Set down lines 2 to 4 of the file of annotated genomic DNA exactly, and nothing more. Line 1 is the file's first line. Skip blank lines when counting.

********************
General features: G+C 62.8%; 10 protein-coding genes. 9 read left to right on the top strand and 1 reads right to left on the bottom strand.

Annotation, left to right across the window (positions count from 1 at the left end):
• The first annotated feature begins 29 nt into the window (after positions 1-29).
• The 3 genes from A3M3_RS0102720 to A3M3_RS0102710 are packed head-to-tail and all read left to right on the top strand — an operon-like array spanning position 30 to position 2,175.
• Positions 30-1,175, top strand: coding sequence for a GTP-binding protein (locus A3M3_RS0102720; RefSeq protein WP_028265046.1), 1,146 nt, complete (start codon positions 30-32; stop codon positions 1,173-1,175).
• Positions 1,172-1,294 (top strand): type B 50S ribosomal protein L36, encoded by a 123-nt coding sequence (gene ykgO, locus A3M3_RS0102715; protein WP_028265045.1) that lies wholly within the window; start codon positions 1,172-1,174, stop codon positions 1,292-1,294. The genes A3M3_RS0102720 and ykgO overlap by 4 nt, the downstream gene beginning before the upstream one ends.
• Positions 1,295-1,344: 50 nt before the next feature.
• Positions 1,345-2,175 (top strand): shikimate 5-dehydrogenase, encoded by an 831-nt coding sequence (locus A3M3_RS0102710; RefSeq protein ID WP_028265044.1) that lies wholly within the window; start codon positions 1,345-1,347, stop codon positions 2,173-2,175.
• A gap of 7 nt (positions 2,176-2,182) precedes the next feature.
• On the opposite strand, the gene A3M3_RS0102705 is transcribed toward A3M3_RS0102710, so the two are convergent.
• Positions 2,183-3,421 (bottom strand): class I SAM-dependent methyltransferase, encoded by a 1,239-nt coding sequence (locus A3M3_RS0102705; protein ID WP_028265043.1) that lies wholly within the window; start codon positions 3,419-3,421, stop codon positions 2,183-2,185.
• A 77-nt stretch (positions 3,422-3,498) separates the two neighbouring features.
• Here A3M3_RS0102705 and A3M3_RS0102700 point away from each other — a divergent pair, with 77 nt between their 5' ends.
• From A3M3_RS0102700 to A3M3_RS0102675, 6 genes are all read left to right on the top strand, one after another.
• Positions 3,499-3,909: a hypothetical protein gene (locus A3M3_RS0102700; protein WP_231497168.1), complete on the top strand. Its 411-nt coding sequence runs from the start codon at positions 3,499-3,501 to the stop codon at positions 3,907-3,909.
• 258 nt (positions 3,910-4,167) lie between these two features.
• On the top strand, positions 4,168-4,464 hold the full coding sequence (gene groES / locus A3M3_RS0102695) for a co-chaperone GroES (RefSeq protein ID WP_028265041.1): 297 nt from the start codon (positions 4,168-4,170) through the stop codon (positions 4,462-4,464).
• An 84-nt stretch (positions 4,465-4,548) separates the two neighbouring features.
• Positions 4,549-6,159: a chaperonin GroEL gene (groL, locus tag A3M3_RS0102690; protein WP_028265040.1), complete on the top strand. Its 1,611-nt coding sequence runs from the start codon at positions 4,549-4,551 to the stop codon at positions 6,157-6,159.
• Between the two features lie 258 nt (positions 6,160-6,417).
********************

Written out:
Annotation, left to right across the window (positions count from 1 at the left end):
• The first annotated feature begins 29 nt into the window (after positions 1-29).
• The 3 genes from A3M3_RS0102720 to A3M3_RS0102710 are packed head-to-tail and all read left to right on the top strand — an operon-like array spanning position 30 to position 2,175.